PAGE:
COOLIDGE — Beginning in the fall, the Coolidge Unified School District will offer three educational alternatives for enrolled students during the 2020-21 school year.
Students attending CUSD schools will have the option to attend school in person, following social distancing and health guidelines recommended by the U.S. Centers for Disease Control and Prevention; to participate in an in-person and virtual hybrid educational model, where students would attend school two days a week and learn remotely the remainder of the week; or to enroll in an online-only option, through a virtual academy that would be part of CUSD.
Like many other districts, CUSD will offer the multiple educational models for students as it prepares to reopen in the fall amid the ongoing coronavirus pandemic.
Superintendent Charie Wallace informed members of the Governing Board during the virtual school board meeting last Wednesday that students who select enrollment in the virtual academy will still have the ability to participate in CUSD athletics and certain extracurricular activities if they choose.
Students wanting to enroll in certain electives, she said, can take four classes online and a fifth class — such as band or agriculture — in person. Those seeking to participate in athletics will be allowed to take five classes online and still partake in sports like football or volleyball in person.
The district anticipates that it will roll out registration, with all three options available for students and parents to chose from, near the end of June.
However, Wallace cautioned that even for students who elect to continue their education through the traditional model, things will be far from “normal.”
“We’re not going to have volunteers, we’re not going to be able to have visitors,” she said. “It’s going to be a new normal.”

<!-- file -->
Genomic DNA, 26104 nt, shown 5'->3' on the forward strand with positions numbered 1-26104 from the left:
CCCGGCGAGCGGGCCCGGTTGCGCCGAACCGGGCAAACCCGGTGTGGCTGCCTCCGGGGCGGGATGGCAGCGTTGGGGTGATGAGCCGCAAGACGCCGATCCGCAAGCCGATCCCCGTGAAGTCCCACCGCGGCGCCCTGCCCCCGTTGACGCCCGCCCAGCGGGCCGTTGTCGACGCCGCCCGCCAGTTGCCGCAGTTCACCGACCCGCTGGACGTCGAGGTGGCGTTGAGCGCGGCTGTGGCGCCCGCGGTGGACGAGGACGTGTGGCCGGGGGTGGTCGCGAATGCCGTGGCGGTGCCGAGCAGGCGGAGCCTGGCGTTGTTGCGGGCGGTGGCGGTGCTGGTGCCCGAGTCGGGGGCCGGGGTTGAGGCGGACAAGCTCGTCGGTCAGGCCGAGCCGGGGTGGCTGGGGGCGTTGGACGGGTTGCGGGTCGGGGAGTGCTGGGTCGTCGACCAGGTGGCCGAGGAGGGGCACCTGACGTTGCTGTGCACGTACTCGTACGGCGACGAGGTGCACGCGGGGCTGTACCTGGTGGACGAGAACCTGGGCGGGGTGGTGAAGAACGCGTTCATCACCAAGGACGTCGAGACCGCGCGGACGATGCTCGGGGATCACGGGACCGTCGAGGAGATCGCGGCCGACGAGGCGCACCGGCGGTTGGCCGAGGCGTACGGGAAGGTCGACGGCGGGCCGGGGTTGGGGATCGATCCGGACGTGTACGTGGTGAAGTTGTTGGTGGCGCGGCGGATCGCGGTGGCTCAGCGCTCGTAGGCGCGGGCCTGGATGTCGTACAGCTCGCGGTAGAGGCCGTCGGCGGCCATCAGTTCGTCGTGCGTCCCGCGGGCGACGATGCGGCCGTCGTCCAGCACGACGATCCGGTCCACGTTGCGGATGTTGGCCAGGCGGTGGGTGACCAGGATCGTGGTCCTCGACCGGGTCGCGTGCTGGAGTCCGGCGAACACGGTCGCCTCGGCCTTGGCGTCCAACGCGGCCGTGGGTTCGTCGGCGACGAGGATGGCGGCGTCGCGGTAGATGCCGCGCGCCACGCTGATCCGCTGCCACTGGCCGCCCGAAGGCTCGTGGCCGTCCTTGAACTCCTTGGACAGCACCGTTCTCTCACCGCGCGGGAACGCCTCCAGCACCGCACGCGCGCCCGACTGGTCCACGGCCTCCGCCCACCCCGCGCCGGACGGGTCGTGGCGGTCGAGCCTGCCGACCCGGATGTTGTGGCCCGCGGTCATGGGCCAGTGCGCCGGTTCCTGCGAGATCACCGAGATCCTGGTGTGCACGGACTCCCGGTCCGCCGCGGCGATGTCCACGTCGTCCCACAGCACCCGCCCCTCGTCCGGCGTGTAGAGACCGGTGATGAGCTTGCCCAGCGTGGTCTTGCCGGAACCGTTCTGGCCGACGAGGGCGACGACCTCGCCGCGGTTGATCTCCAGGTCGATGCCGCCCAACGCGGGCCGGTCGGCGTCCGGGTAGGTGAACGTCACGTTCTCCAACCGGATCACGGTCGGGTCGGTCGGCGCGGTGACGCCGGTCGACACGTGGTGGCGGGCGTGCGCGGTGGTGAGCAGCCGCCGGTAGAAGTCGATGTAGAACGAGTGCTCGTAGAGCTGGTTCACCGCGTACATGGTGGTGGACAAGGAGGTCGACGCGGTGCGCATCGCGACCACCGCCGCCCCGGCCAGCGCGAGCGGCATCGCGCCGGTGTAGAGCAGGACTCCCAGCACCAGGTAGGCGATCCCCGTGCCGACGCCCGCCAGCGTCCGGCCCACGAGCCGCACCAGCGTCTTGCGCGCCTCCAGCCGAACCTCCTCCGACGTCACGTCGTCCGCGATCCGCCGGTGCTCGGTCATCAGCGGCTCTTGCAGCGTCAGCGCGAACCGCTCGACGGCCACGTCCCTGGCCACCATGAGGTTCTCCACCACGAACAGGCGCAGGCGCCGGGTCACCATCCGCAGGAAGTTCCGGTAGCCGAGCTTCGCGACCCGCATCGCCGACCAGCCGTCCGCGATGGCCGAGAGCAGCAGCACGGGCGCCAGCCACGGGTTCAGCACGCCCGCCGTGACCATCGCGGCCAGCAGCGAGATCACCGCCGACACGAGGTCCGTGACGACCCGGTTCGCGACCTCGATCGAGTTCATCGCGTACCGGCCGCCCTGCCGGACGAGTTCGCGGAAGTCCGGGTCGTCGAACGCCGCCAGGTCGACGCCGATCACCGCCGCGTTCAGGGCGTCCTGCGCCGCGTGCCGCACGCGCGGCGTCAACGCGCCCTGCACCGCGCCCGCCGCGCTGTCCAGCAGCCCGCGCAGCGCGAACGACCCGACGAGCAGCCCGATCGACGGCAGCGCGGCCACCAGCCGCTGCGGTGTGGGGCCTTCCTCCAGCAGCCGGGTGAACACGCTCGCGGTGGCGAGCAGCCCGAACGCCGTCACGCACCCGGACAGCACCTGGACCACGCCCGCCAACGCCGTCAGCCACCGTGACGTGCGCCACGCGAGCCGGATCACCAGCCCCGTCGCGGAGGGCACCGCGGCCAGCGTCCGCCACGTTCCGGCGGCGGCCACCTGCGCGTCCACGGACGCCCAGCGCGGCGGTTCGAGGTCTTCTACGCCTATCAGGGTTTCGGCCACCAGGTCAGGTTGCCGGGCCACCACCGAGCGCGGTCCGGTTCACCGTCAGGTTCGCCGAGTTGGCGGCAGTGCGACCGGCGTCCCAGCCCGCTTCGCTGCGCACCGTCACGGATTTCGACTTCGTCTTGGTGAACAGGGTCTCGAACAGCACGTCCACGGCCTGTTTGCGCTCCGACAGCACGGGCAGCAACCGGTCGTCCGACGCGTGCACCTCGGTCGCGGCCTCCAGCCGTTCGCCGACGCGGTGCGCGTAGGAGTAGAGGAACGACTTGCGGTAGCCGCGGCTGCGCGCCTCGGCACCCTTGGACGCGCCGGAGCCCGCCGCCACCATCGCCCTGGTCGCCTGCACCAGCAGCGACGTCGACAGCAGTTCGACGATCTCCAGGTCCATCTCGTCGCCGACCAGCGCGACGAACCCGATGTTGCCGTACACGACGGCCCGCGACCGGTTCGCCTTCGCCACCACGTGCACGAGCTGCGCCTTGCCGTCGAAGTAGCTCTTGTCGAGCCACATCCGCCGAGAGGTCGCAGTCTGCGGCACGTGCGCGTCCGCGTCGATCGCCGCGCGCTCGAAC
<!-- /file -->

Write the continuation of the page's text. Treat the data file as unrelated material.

Though the district will revamp how it operates busing, drop-offs, recess and other elements to adhere to health and wellness mandates, Wallace noted that CUSD hopes to maintain parts of the in-person educational experience like meals in the cafeteria and electives.
Board members were also provided with an update on the procedures the school district would follow in event of another mandated school closure, with Wallace noting that CUSD would move to remote learning as it did this past year.
But remote learning in the case of a school closure in the upcoming school year would be significantly improved, she said.
The decision to offer the different learning options comes on the heels of surveys that were sent out to parents and staff regarding the reopening of district campuses after months of school closures.
Thus far, the parent survey has collected over 760 responses across all CUSD school, which accounts for about 36% of the district’s total enrollment.
In the survey, parents were asked to select an ideal learning model for their child in the upcoming school year. They were presented with the three learning options the district has since decided to adopt.